A variety of Next Gen TV tuners started to become more widely available last year and can be found in small, inexpensive pen-sized dongles or set-top-boxes that integrate other features. Some new UHD TVs are already being sold with ATSC 3.0 tuners built-in. Korean brands, Samsung and LG have been early adopters, probably because South Korea is way ahead of the digital broadcast game, its television networks began broadcasting ATSC 3.0 back in 2017.

ATSC 3.0 LogoBroadcasting in ATSC 1.0 vs. 3.0

  • ATSC 1.0, 6MHz TV Channel. 19.4 Mbs total. HDTV costs about 11Mbs, leaving the rest for DTV Subchannels.
  • ATSC 3.0, 6MHz TV Channel. 25 Mbs, HDTV now costs only 4Mbs due to superior compression, leaving the rest for TV and other data services.

Because the new digital broadcast standard will feature all-new interactive features, thanks to the Internet, we’ll see a new breed of consumer products for the home. Gateway receivers will transmit your local ATSC 3.0 broadcast through your household wi-fi, bringing it into the deep recesses of your home that might normally have reception difficulty. And of course... with new tech-standards, come new tech-snake oil, and ATSC 3.0 is no exception. Expect to see antennas being advertised as ATSC 3, 4K or Next-Gen TV, specially optimized with fairy dust to receive the new signals. Marketing material on antennas have been doing this since the advent of color TV. But if you’ve already got an antenna that works, you can save your money. There is no such thing as a color, HD, ATSC 3 or a UHD antenna. A humble TV antenna has been designed to pick up over-air signals in the VHF and UHF band, and this hasn’t changed since the start of the NTSC-era back in the 1950s, and doesn't need to change for ATSC 3.0.

ATSC 3.0 Deployment Near You

Broadcasters in the largest TV markets in the United States will begin rolling out ATSC 3.0 this year. Both public and commercial broadcasters are among the early adopters of the new standard and include familiar media companies like Fox, NBCUniversal, Univision and America’s Public Television Stations (APTS). Trials have already been underway in Phoenix AZ, Dallas TX, East Lansing MI, Raleigh NC and Santa Barbara CA.

TV GuideYour Local Mileage May Vary

Although the new standard supports UHD, HDR and will make possible many of the futuristic, Inernet-TV features we’ve been hearing about, it will take some time before ATSC 3.0 reaches its potential. So, even in Next Gen TV broadcast areas, exact features are up to the discretion of the broadcaster. Don’t expect every broadcast to provide pristine UHD just yet, broadcasters will still be constrained by a lack of available UHD content for some time. But that's no reason for early-adopters to sit on the fence, consumer demand for ATSC 3.0 will do its part to push the standard into wider adoption by broadcasters and adoption of sensible new technologies is never a certainty.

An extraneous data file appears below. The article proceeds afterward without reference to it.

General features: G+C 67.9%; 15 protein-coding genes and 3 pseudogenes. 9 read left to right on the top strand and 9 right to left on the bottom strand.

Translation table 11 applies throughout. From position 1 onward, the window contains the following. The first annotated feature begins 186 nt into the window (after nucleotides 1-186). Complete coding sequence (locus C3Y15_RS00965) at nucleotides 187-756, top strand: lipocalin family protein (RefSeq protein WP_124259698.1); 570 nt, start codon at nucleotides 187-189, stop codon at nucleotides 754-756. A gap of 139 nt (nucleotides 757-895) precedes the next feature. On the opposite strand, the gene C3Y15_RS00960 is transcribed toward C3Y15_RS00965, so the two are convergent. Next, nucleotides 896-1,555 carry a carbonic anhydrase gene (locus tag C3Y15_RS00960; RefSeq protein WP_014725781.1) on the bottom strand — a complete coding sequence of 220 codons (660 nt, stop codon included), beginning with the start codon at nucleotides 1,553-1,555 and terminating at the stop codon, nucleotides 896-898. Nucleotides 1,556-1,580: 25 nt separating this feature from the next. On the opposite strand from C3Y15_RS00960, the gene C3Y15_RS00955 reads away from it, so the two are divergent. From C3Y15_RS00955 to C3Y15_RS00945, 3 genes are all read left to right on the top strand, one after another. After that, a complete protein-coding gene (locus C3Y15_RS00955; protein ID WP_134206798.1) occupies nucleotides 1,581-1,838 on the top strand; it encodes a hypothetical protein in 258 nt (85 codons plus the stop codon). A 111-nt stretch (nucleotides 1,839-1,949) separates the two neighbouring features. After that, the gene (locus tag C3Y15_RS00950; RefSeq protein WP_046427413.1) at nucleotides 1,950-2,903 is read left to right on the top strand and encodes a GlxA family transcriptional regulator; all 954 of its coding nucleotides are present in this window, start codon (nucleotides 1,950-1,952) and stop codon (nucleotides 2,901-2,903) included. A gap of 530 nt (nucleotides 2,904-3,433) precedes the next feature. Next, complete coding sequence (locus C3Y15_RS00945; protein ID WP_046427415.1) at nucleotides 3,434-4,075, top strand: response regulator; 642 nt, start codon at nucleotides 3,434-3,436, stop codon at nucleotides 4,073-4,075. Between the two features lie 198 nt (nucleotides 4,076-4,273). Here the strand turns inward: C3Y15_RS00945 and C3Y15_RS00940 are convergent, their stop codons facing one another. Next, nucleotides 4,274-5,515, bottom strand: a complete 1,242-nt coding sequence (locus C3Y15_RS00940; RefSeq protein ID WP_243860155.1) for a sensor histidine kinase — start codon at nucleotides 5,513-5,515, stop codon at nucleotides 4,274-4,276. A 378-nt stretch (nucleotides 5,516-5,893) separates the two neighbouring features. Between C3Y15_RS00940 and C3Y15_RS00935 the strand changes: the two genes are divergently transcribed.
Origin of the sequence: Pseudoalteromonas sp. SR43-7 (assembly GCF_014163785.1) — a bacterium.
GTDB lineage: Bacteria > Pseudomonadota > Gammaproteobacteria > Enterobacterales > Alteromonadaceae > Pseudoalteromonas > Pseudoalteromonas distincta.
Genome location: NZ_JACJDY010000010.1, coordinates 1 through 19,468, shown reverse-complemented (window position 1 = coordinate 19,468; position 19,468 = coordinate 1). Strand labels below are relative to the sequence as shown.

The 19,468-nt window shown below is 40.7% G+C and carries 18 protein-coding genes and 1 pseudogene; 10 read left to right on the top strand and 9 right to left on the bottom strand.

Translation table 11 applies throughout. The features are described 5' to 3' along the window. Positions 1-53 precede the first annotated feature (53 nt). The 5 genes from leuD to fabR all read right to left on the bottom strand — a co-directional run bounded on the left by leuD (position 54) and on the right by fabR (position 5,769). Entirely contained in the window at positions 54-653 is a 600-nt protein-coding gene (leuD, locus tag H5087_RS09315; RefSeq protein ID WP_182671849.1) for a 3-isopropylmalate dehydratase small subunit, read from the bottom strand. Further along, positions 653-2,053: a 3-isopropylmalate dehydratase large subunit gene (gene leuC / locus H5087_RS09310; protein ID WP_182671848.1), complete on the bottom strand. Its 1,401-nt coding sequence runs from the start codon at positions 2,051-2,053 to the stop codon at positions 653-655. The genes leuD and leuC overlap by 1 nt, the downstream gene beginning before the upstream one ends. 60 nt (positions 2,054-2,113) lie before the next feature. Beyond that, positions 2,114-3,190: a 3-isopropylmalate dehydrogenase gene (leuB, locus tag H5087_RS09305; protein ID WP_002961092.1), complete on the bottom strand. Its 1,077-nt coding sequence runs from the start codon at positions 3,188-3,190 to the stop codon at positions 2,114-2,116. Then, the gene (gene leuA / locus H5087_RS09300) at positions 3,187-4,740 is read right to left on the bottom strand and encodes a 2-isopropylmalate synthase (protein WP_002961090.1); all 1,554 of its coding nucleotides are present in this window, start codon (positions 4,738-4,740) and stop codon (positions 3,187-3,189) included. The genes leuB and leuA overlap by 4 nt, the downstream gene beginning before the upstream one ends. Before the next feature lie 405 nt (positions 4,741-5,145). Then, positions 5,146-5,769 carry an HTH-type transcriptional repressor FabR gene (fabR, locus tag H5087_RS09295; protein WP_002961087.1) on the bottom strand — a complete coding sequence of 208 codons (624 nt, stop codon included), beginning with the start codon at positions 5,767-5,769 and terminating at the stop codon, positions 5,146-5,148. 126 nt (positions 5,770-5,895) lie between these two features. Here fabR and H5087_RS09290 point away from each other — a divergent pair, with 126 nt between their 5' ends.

According to the TVTechnology broadcasting trade website, the 40 markets that will begin ATSC 3.0 availability in 2020 includes the following:

  • Dallas-Ft. Worth, TX
  • Houston, TX
  • San Francisco-Oakland-San Jose, CA
  • Phoenix, AZ
  • Seattle-Tacoma, WA
  • Detroit, MI
  • Orlando-Daytona Beach-Melbourne, FL
  • Portland, OR
  • Pittsburgh, PA
  • Raleigh-Durham, NC
  • Baltimore, MD
  • Nashville, TN
  • Salt Lake City, UT
  • San Antonio, TX
  • Kansas City, KS-MO
  • Columbus, OH
  • West Palm Beach-Ft. Pierce, FL
  • Las Vegas, NV
  • Austin, TX
  • New York, NY
  • Los Angeles, CA
  • Chicago, IL
  • Philadelphia, PA
  • Washington, DC
  • Boston, MA
  • Atlanta, GA
  • Tampa-St.Petersburg-Sarasota, FL
  • Minneapolis - St. Paul, MN
  • Miami - Ft. Lauderdale, FL
  • Denver, CO
  • Cleveland-Akron, OH
  • Sacramento-Stockton-Modesto, CA
  • St. Louis, MO
  • Charlotte, NC
  • Indianapolis, IN
  • San Diego, CA
  • Hartford-New Haven, CT
  • Cincinnati, OH
  • Milwaukee, WI
  • Greenville-Spartanburg, SC - Asheville, NC

USATVTechnology also says that these markets are expected to follow close behind, sorted by population:

  • Norfolk-Portsmouth-Newport News, VA
  • Oklahoma City, OK
  • Albuquerque - Santa Fe, N
  • Grand Rapids - Kalamazoo, MI
  • Memphis, TN
  • Buffalo, NY
  • Providence - New Bedford, RI
  • Little Rock - Pine Bluff, AR
  • Mobile, AL - Pensacola, FL
  • Albany-Schenectady - Troy, NY
  • Flint-Saginaw - Bay City, MI
  • Omaha, NE
  • Charleston - Huntington, WV
  • Springfield, MO
  • Rochester, NY
  • Syracuse, NY
  • Chattanooga, TN